In this issue:
Arican violet dislikes cold
Secret to jade plant's bloom
Protect poinsettia between store and
Snow shoveling: Shapely gardener, smashed
When winter winds blow
tropical houseplants suffer
I received an African violet as a gift. It seems to be a
gift magnet. Since I got it everyone wants to give me advice how to
Many of the tips have to do with watering. Is it really
so important how I water it? - M.M. -
They're very popular so there are many people with African
violet experience. Yet the fact that they grow well for so many
people is testimony to this species' ability to deal with varying
conditions. So there's more than one right way!
It is important that water you pour on the soil or into the
saucer to be drawn up into the pot is room temperature, not cold
water. This plant is native to Tanzania, where temperatures rarely
fall below 60 degrees F. Cold rain and cold soil just don't happen
in Tanzania. So the species never developed any ability to deal
African violet roots bathed in cold soil or sitting on a chilly
windowsill often die and then rot.
Cold water is not good for the leaves, either. Where it touches
a leaf, a white spot is likely to develop.
For illustrations and more on
diagnosing cold damage, see What's Up 192: Jade cold cut
It's not true that African violet foliage must stay dry. They're
"watered" by rain from above all the time in their natural setting.
So you can water from above or below. It's also accepted practice
to clean the leaves during non-blooming periods by inverting the
pot over a dish of mildly soapy water, dipping the leaves and
swishing them clean.
(Just how cold must water be, to
actually damage a plant?
Sponsor us and Growing Concerns 751 can
jump to the head of the line to be posted.
That issue explodes myths as it
explores irrigation water temperature.)
For more about cold and houseplants'
low temperature limits,
see Growing Concerns
Jade surprises her with flowers
I've had a jade plant about 10 to 15 years. I put it
outside in the sun every summer and it's very large now. I was
amazed this fall when I brought it inside it started flowering
after a few weeks. Is that quite uncommon? - S.M. -
No, not uncommon for someone who leaves a jades out long enough
in fall that the plant feels decidedly cool temperatures and
lengthening nights for a few weeks.
It's all chemistry. While it's in the light, a plant uses carbon
dioxide and releases oxygen. At night, it burns oxygen to convert
the sugars it made during the day into energy to fuel basic life
processes. Different chemical reactions occur at night than during
the day. In fall night reations happen for longer hours at lower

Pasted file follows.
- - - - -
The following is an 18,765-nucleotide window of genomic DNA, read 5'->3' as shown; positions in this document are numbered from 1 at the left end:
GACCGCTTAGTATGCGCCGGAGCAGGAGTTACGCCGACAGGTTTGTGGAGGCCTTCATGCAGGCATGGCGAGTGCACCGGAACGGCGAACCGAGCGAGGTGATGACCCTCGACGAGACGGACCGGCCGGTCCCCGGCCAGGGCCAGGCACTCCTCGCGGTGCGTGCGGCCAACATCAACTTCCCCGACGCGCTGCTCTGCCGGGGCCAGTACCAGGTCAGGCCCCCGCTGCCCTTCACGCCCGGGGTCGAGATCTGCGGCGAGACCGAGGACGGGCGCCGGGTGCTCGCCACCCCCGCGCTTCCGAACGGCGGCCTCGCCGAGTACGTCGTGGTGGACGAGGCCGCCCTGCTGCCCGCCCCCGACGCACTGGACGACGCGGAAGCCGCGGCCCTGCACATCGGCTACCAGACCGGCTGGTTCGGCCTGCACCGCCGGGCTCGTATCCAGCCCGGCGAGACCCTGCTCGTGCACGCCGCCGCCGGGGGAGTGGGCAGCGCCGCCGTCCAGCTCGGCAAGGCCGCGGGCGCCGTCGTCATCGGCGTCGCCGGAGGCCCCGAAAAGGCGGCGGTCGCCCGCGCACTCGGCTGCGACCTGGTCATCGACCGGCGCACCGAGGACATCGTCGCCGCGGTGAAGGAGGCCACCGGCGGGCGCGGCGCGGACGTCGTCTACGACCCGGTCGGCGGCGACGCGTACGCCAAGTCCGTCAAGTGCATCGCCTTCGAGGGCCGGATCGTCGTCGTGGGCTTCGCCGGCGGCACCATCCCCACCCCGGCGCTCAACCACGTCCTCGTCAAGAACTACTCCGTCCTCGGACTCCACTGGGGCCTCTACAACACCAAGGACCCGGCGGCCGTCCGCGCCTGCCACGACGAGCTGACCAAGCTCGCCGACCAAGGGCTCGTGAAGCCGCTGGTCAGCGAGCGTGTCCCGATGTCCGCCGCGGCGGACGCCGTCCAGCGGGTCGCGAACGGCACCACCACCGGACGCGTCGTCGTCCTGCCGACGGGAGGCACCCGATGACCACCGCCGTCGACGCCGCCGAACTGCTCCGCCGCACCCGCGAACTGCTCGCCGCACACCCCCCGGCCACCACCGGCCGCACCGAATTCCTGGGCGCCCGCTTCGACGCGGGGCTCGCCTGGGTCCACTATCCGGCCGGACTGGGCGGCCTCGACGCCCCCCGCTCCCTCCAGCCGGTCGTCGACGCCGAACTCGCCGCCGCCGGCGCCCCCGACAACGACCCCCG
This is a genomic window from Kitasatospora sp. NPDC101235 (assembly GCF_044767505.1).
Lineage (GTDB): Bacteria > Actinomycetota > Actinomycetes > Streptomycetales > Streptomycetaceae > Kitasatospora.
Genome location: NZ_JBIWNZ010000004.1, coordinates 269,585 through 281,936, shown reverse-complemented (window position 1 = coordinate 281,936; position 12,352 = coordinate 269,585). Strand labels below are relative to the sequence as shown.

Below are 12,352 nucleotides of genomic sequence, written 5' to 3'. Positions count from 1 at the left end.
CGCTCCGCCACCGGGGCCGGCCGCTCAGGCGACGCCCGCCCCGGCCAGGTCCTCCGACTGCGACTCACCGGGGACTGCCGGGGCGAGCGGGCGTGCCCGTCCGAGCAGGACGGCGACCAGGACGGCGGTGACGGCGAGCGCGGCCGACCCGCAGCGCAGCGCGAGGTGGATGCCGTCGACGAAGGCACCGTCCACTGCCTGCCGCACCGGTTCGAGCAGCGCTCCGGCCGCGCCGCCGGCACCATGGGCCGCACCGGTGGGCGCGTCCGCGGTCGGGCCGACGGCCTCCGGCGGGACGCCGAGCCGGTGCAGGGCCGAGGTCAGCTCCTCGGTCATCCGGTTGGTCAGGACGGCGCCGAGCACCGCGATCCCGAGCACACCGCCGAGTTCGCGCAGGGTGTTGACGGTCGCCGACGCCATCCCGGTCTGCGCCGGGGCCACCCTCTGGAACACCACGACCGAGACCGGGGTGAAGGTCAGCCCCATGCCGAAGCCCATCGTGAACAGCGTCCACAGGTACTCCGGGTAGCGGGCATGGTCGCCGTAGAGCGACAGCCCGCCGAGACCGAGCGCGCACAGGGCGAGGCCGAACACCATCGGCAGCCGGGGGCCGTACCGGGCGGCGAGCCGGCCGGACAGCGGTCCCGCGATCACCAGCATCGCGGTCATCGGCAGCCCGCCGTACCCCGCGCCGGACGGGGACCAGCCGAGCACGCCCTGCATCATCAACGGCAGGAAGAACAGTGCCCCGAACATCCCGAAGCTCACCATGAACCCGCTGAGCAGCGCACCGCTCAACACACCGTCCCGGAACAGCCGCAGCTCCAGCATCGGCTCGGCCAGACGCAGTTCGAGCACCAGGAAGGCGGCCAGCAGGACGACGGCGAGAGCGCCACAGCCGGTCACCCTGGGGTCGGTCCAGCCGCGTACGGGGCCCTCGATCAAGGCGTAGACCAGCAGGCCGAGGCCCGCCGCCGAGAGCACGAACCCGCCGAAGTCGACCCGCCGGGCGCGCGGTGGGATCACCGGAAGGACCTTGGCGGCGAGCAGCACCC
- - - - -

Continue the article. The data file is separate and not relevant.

temperatures, so the by-products are different. Given enough time,
those cool, night-formed chemicals build up and the plant is
spurred to produce flowers.
Our jade flowers pretty regularly after coming indoors in
fall. One year we were delighted to see that it flowered on one
side but not the other. Delighted, because we're teachers and saw
it as a perfect teaching example.
This jade sits on an open-sided but covered porch. It is very
large, and that year had gotten even larger than normal so that one
side, facing out, had "bellied out" so far that it was not under
the roof that sheltered the rest of the plant. That fall, it was
warmer than usual, so the part of the plant under the roof didn't
experience enough cools nights to spur flower production. (A roof,
even over a wall-less area, bounces heat back to the ground that
would otherwise radiate away each night.) But the outer portion of
the jade that was exposed to more cold, for more nights, did form
For more about this effect, and other long night plants, see What's Up 191: When long
nights spur bloom
please" when you buy a poinsettia.
Right: See how to wrap in What's Coming
Up 192: Jade cold cut back.
Photo © 2012 Ray Wiegand's Nursery
Don't let an uninformed salesperson ruin your poinsettia
or other holiday plants. Such plants must be protected from the
change in temperature as you take them home and should be wrapped
in paper to face the weather.
Insist that the plant be wrapped, to trap some insulating warm
air around it. Don't accept a plastic wrapping, as moisture can
condense on the inside of plastic and that water can cool very
quickly, damaging leaves and flowers.
The same is true for almost all houseplants, which are tropical
species without any tolerance for cold.
Green thumbs up
to snow shoveling as a way to stay in shape for
next spring's gardening.
Green thumbs down
to tossing big loads of heavy, wet snow onto the brittle
branches of shrubs such as bluestar juniper.
Originally published 12/18/04